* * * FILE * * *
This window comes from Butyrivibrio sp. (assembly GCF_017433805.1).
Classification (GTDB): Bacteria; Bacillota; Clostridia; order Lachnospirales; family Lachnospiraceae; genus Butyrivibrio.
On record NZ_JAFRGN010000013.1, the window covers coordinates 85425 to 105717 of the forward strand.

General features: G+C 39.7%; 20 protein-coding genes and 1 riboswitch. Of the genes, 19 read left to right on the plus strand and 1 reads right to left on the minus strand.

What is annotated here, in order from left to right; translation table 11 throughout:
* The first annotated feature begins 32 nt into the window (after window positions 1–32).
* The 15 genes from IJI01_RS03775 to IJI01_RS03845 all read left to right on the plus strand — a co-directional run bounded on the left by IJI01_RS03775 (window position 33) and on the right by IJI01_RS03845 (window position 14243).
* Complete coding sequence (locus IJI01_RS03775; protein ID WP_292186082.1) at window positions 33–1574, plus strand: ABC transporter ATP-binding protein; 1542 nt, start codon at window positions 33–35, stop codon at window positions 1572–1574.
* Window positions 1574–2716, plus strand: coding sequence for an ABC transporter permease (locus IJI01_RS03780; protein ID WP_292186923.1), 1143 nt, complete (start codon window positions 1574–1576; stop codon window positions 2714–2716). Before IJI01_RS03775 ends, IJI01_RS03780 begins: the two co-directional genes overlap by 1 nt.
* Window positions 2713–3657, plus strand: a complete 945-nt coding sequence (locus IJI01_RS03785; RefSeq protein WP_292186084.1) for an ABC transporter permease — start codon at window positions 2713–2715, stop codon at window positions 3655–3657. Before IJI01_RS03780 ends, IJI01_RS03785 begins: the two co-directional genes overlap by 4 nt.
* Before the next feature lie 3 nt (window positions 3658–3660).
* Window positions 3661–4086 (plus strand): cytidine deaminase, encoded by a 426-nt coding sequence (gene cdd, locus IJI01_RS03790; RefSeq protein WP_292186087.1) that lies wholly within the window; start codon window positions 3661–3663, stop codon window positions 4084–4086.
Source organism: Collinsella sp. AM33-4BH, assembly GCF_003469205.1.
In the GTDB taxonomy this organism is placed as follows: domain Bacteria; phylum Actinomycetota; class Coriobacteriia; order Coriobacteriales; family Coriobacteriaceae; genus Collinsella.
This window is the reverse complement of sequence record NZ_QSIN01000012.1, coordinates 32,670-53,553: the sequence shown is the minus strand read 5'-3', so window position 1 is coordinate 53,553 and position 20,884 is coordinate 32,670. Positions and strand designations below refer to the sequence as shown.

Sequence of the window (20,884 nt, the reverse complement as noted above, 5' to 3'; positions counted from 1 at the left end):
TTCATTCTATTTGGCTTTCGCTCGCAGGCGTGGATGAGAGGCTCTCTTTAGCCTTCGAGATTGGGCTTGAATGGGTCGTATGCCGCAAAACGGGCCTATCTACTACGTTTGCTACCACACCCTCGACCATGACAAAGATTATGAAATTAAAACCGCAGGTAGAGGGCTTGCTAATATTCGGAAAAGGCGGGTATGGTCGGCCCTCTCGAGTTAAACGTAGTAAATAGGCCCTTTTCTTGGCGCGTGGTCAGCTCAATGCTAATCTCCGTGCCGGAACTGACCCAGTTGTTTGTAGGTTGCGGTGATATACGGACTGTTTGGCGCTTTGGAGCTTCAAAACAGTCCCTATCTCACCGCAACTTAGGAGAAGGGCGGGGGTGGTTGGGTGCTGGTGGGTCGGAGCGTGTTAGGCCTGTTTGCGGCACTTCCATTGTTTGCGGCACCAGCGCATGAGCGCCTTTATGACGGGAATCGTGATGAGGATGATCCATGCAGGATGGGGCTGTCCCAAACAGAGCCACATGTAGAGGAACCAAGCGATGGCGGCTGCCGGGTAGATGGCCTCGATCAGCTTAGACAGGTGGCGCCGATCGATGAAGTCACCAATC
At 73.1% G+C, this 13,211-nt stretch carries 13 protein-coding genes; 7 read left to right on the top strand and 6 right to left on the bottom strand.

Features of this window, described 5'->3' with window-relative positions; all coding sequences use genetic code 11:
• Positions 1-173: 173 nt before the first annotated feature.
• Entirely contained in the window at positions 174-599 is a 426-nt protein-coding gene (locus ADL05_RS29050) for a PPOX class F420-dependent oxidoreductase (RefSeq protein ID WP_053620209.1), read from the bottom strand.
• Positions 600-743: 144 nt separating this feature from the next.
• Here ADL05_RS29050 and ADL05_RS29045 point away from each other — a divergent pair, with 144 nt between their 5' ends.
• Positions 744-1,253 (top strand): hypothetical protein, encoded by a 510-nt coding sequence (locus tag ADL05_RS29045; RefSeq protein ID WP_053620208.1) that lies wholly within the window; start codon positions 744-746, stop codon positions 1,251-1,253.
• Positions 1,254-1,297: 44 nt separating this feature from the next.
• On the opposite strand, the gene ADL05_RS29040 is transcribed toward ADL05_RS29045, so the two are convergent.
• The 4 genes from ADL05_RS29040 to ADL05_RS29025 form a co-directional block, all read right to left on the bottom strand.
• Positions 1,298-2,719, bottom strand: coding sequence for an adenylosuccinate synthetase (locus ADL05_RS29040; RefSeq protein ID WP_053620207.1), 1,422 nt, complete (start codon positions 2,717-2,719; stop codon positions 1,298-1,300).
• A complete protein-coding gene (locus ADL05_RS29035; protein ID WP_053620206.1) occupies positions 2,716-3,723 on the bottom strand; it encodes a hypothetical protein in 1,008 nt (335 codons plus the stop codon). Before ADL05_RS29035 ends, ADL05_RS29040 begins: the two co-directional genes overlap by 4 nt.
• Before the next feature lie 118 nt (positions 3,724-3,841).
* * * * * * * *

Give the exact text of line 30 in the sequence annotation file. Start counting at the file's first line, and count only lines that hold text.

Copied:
• Before the next feature lie 118 nt (positions 3,724-3,841).